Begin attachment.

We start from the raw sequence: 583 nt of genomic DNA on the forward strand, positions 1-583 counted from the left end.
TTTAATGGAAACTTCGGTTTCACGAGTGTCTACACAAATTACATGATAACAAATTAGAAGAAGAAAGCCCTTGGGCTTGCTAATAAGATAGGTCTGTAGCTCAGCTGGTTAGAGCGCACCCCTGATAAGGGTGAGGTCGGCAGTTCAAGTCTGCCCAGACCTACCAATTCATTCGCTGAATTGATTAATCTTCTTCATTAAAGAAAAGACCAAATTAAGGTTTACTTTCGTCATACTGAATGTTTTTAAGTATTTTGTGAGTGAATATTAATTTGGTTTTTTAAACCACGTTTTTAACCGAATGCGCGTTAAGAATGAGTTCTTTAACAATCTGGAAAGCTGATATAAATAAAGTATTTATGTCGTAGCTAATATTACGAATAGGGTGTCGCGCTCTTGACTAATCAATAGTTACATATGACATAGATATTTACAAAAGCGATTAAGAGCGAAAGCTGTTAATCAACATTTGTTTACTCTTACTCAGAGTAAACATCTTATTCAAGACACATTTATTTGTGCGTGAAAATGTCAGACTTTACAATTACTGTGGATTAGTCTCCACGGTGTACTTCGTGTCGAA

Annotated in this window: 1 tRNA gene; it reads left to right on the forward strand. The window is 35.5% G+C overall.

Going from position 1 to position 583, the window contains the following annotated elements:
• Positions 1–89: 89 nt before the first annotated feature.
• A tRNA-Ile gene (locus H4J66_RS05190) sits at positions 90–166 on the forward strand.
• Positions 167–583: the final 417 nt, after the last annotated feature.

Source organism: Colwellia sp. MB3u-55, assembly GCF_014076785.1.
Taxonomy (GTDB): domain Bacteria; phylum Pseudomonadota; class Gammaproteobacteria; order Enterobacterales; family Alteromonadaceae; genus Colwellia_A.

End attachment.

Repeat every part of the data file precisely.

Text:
We start from the raw sequence: 583 nt of genomic DNA on the forward strand, positions 1-583 counted from the left end.
TTTAATGGAAACTTCGGTTTCACGAGTGTCTACACAAATTACATGATAACAAATTAGAAGAAGAAAGCCCTTGGGCTTGCTAATAAGATAGGTCTGTAGCTCAGCTGGTTAGAGCGCACCCCTGATAAGGGTGAGGTCGGCAGTTCAAGTCTGCCCAGACCTACCAATTCATTCGCTGAATTGATTAATCTTCTTCATTAAAGAAAAGACCAAATTAAGGTTTACTTTCGTCATACTGAATGTTTTTAAGTATTTTGTGAGTGAATATTAATTTGGTTTTTTAAACCACGTTTTTAACCGAATGCGCGTTAAGAATGAGTTCTTTAACAATCTGGAAAGCTGATATAAATAAAGTATTTATGTCGTAGCTAATATTACGAATAGGGTGTCGCGCTCTTGACTAATCAATAGTTACATATGACATAGATATTTACAAAAGCGATTAAGAGCGAAAGCTGTTAATCAACATTTGTTTACTCTTACTCAGAGTAAACATCTTATTCAAGACACATTTATTTGTGCGTGAAAATGTCAGACTTTACAATTACTGTGGATTAGTCTCCACGGTGTACTTCGTGTCGAA

Annotated in this window: 1 tRNA gene; it reads left to right on the forward strand. The window is 35.5% G+C overall.

Going from position 1 to position 583, the window contains the following annotated elements:
• Positions 1–89: 89 nt before the first annotated feature.
• A tRNA-Ile gene (locus H4J66_RS05190) sits at positions 90–166 on the forward strand.
• Positions 167–583: the final 417 nt, after the last annotated feature.

Source organism: Colwellia sp. MB3u-55, assembly GCF_014076785.1.
Taxonomy (GTDB): domain Bacteria; phylum Pseudomonadota; class Gammaproteobacteria; order Enterobacterales; family Alteromonadaceae; genus Colwellia_A.